From the mid to late 1970s, disco music was popular on the charts and the airwaves, but not everyone was happy about it. In 1978, rock DJ Steve Dahl was fired from WDAI Chicago when it became a disco-only station. After moving to WLUP, a rival rock station, Dahl gained notoriety for his vocal hatred of disco, even recording a parody of Rod Stewart’s “Da Ya Think I’m Sexy?”, which made it onto the Billboard Hot 100. One of the features of his WLUP show was destroying disco records while on air, which gave station heads and the son of the White Sox owner at the time an idea.
In order to boost dwindling crowds at the Sox games and promote the station, fans were invited to bring disco records to the stadium, and between a double header against the Detroit Tigers on July 12, 1979, Dahl would blow them up. It was called Disco Demolition Night, and it unexpectedly attracted more than 50,000 rowdy rock fans, who later stormed the field and refused to leave, causing the White Sox to abandon the second game. Whatever the intention of the organizers, the event proved controversial for the racist and homophobic overtones that many perceived, as a largely white crowd destroyed the music of predominantly black, Latino, and gay artists.
Whether it was responsible or just another sign of its waning popularity, in the wake of “The Night Disco Died,” disco definitely fell out of favor in mainstream Chicago, but it didn’t die. Instead, fans and promoters of disco marginalized by the event and the decline went underground and formed a scene around a number of nightclubs and radio stations that still played the music. The freedom of the scene gave DJs a chance to celebrate and experiment with the various songs. Playing a range of dance music alongside disco, DJs began cutting together their own mixes, adding drum machine beats and other electronic sounds.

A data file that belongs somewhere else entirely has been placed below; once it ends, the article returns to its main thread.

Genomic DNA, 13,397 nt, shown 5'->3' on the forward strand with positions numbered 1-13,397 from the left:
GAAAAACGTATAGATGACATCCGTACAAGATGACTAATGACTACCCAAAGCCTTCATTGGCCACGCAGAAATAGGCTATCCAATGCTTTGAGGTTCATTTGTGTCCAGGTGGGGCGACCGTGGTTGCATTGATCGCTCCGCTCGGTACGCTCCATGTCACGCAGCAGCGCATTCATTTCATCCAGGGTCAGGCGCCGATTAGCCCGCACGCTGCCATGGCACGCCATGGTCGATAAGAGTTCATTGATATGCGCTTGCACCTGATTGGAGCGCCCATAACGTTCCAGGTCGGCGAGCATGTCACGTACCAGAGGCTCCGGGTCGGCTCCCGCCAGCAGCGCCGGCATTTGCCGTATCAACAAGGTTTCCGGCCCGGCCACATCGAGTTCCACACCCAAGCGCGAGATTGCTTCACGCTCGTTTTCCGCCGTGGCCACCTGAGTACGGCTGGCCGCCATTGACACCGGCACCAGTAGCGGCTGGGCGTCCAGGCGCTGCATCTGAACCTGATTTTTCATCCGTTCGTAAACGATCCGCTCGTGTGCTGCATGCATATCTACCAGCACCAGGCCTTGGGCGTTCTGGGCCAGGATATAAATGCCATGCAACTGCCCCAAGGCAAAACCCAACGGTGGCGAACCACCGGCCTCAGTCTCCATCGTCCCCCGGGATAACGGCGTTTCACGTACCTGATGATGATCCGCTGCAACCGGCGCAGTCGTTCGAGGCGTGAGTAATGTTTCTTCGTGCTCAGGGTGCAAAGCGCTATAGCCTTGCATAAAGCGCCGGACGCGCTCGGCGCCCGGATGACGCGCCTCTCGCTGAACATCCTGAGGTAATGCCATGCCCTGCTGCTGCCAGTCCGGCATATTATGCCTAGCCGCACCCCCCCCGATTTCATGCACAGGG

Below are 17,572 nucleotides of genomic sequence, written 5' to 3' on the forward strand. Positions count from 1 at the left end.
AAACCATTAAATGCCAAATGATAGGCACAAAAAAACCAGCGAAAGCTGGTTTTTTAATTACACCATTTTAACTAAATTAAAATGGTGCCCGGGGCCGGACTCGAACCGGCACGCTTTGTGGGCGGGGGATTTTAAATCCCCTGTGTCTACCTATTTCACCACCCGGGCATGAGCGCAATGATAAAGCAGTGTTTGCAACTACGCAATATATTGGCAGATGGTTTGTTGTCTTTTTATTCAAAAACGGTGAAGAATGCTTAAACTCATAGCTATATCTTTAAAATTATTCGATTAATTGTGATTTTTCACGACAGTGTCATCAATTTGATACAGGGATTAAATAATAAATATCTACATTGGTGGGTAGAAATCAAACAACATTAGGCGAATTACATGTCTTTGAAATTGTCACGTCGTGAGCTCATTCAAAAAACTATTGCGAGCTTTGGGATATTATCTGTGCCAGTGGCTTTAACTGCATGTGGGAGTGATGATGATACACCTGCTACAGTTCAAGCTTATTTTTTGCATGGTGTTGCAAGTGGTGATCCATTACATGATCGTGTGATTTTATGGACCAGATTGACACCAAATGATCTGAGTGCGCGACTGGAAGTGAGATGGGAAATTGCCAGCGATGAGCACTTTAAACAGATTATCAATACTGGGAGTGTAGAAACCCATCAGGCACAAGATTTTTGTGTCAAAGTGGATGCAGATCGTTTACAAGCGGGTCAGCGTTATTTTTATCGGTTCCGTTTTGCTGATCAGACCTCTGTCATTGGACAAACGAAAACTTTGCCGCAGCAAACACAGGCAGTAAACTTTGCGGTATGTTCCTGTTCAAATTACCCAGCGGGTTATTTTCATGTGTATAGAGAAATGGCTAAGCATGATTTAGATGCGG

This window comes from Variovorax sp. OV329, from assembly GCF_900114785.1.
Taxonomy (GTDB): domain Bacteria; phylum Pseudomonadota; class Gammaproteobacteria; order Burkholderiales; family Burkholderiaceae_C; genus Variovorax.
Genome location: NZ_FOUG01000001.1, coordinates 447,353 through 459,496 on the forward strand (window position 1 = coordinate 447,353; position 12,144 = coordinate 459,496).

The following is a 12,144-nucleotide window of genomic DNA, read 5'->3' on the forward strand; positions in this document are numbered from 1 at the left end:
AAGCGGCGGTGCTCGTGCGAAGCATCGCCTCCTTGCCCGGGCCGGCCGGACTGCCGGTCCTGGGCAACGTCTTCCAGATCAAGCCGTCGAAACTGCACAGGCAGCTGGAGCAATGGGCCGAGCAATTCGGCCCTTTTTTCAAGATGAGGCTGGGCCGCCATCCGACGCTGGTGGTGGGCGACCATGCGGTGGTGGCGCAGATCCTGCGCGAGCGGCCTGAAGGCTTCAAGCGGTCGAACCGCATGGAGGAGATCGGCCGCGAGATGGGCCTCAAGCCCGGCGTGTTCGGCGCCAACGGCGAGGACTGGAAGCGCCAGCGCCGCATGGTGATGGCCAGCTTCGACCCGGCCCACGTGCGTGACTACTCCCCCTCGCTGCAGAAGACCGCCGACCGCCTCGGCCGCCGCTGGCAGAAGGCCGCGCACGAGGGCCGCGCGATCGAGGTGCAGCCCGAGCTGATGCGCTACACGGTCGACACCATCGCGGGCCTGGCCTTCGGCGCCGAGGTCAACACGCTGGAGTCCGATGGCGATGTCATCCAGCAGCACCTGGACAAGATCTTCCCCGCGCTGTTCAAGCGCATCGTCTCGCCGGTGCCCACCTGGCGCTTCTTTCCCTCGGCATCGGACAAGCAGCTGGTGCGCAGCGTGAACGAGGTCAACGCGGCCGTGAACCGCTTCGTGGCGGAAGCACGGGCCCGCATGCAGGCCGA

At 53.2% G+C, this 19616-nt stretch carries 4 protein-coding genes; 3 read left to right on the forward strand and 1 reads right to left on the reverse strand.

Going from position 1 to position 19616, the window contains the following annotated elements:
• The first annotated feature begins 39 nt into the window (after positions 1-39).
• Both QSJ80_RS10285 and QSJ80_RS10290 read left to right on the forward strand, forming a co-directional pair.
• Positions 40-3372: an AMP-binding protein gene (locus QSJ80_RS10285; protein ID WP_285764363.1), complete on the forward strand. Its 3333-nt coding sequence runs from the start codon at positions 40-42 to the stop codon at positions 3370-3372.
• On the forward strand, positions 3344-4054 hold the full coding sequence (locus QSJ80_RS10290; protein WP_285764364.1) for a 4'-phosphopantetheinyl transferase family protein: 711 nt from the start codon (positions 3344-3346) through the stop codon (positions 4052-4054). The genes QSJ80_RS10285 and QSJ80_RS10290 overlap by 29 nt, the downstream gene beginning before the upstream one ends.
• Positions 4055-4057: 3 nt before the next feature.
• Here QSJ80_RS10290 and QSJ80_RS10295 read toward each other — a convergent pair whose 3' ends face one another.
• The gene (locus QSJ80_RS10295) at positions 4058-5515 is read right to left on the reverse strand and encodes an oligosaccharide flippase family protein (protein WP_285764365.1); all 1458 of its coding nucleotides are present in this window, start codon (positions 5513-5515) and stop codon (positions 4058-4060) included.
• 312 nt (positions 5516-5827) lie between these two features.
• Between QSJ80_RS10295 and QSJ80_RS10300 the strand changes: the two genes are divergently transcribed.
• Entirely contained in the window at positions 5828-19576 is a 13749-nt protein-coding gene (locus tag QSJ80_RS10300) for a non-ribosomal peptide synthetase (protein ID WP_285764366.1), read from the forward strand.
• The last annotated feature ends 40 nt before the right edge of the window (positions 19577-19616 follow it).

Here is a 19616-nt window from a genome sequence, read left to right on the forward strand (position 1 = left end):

The new genre’s name “house music” is said to have originated from a West Loop club called The Warehouse, where resident DJ Frankie Knuckles was physically splicing together tracks in this new style. Knuckles became known as “The Godfather of House Music,” but he was not alone; radio DJs The Hot Mix 5 and club DJs Ron Hardy and Jesse Saunders among others were key to the genre’s development.
Saunders’s “On and On” was the first house record ever released to the public in 1984, and its co-writer Vince Lawrence had direct links to Disco Demolition Night, as he had been in attendance hoping to grab some free records before the crowd destroyed them. With the success of that track, other DJs began producing and releasing original compositions, and the house scene was no longer confined to clubs and radio of Chicago.
Despite the perceived ugliness of Disco Demolition Night, the birth of the house scene saw an ultimately happy ending for Chicago’s disco and dance music fans, and the creation of yet another landmark Chicago sound.